The Navalny Trial in Brief: The Conviction & Its Impacts

Opposition leader Alexei Navalny.

Russia has seen several high profile trials in recent weeks, including the Pussy Riot case, the Sergei Magnitsky case (famous because the defendant was dead) and most recently, the trial of anti-corruption blogger, lawyer, & activist Aleksei Navalny.  Given Russia’s 99% conviction rate, the guilty verdict that came through earlier today was unsurprising.  His sentence – 5 years in prison on the charge of embezzlement – is seen by many Putin critics (and even admitted by members of the government) as motivated by his opposition activities.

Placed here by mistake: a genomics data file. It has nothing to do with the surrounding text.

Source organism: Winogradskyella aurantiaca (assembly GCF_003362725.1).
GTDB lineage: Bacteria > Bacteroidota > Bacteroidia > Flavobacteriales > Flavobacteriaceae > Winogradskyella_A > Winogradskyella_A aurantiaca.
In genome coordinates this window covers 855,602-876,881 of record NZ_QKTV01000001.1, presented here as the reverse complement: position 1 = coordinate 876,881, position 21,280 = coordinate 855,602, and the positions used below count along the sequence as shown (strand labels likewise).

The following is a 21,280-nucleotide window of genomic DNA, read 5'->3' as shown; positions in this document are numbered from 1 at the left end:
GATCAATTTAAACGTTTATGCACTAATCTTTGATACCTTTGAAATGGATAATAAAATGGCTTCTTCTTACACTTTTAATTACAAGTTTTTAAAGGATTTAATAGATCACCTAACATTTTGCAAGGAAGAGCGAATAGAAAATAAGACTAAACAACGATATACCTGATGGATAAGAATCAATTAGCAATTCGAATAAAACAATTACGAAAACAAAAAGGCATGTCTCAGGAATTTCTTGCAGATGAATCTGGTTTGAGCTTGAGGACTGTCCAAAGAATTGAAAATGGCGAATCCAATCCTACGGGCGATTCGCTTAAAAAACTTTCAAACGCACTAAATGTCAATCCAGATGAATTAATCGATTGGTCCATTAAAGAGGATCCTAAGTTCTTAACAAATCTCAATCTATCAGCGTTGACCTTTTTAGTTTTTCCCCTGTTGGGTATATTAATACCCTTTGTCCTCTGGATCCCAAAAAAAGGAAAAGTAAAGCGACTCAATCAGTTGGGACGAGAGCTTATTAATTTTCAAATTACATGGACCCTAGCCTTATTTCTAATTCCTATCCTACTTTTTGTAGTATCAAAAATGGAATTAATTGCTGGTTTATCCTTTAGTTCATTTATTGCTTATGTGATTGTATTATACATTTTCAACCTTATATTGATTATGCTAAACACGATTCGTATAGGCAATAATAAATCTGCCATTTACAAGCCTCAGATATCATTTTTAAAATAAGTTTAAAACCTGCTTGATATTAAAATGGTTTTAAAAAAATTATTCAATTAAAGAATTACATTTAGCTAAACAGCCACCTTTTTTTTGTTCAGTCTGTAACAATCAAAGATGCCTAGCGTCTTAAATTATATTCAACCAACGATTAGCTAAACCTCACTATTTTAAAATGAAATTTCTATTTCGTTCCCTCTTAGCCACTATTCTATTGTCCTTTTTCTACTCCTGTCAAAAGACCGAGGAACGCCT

The impact of this case, though, will be much more interesting to follow.  Navalny has been described as the man Putin fears most,  and the outcome will shape Russian politics in the years to come.  While the long-term impacts may be difficult to judge, we are already seeing some immediate reactions:

Thinking long-term, people are questioning whether this trial shows a weakening of the Putin regime.  The Western media are increasingly comparing Navalny to South Africa’s Nelson Mandela, though that analogy may still be a tad premature.  Mandela had a strong social movement and widespread public support to help undermine the Apartheid regime – to be a true challenger for power, Navalny still needs to show that he can take his appeal from a select group of tech-savvy urbanites and reach out across Russia’s social spectrum.

 

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